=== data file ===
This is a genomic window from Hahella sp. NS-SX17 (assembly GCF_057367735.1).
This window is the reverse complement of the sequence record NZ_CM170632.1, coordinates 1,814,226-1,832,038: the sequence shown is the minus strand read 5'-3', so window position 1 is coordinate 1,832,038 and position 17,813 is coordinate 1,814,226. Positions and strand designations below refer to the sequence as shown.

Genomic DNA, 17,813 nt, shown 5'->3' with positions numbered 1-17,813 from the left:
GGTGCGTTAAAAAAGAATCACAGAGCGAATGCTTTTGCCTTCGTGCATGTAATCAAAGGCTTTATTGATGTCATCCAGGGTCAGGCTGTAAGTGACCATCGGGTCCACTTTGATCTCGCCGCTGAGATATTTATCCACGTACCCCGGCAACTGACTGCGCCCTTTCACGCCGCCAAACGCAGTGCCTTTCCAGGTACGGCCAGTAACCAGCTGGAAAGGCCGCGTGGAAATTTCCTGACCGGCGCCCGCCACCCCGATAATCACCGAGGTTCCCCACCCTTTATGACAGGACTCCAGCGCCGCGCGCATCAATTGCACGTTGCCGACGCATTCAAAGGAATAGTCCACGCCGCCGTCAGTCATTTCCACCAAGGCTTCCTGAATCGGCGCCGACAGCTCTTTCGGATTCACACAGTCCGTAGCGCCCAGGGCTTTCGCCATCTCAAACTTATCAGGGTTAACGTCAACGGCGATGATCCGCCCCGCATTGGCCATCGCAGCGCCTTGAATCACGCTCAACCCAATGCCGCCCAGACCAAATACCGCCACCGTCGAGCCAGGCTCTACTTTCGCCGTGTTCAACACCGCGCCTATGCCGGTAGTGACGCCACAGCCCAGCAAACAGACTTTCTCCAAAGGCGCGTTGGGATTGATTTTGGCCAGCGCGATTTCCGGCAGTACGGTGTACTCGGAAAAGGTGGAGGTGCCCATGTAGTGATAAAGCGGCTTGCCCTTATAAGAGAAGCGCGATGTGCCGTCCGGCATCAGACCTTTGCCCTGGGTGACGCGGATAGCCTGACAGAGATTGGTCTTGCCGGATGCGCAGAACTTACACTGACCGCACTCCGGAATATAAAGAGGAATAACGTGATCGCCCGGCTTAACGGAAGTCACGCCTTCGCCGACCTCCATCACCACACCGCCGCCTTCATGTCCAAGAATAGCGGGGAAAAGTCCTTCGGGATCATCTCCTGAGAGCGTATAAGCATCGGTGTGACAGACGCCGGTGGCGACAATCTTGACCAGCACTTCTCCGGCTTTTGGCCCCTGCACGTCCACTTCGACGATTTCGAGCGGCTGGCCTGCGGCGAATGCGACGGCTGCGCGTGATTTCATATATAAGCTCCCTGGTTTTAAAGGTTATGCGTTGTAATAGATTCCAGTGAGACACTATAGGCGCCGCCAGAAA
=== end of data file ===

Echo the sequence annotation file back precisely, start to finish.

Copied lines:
This is a genomic window from Hahella sp. NS-SX17 (assembly GCF_057367735.1).
This window is the reverse complement of the sequence record NZ_CM170632.1, coordinates 1,814,226-1,832,038: the sequence shown is the minus strand read 5'-3', so window position 1 is coordinate 1,832,038 and position 17,813 is coordinate 1,814,226. Positions and strand designations below refer to the sequence as shown.

Genomic DNA, 17,813 nt, shown 5'->3' with positions numbered 1-17,813 from the left:
GGTGCGTTAAAAAAGAATCACAGAGCGAATGCTTTTGCCTTCGTGCATGTAATCAAAGGCTTTATTGATGTCATCCAGGGTCAGGCTGTAAGTGACCATCGGGTCCACTTTGATCTCGCCGCTGAGATATTTATCCACGTACCCCGGCAACTGACTGCGCCCTTTCACGCCGCCAAACGCAGTGCCTTTCCAGGTACGGCCAGTAACCAGCTGGAAAGGCCGCGTGGAAATTTCCTGACCGGCGCCCGCCACCCCGATAATCACCGAGGTTCCCCACCCTTTATGACAGGACTCCAGCGCCGCGCGCATCAATTGCACGTTGCCGACGCATTCAAAGGAATAGTCCACGCCGCCGTCAGTCATTTCCACCAAGGCTTCCTGAATCGGCGCCGACAGCTCTTTCGGATTCACACAGTCCGTAGCGCCCAGGGCTTTCGCCATCTCAAACTTATCAGGGTTAACGTCAACGGCGATGATCCGCCCCGCATTGGCCATCGCAGCGCCTTGAATCACGCTCAACCCAATGCCGCCCAGACCAAATACCGCCACCGTCGAGCCAGGCTCTACTTTCGCCGTGTTCAACACCGCGCCTATGCCGGTAGTGACGCCACAGCCCAGCAAACAGACTTTCTCCAAAGGCGCGTTGGGATTGATTTTGGCCAGCGCGATTTCCGGCAGTACGGTGTACTCGGAAAAGGTGGAGGTGCCCATGTAGTGATAAAGCGGCTTGCCCTTATAAGAGAAGCGCGATGTGCCGTCCGGCATCAGACCTTTGCCCTGGGTGACGCGGATAGCCTGACAGAGATTGGTCTTGCCGGATGCGCAGAACTTACACTGACCGCACTCCGGAATATAAAGAGGAATAACGTGATCGCCCGGCTTAACGGAAGTCACGCCTTCGCCGACCTCCATCACCACACCGCCGCCTTCATGTCCAAGAATAGCGGGGAAAAGTCCTTCGGGATCATCTCCTGAGAGCGTATAAGCATCGGTGTGACAGACGCCGGTGGCGACAATCTTGACCAGCACTTCTCCGGCTTTTGGCCCCTGCACGTCCACTTCGACGATTTCGAGCGGCTGGCCTGCGGCGAATGCGACGGCTGCGCGTGATTTCATATATAAGCTCCCTGGTTTTAAAGGTTATGCGTTGTAATAGATTCCAGTGAGACACTATAGGCGCCGCCAGAAA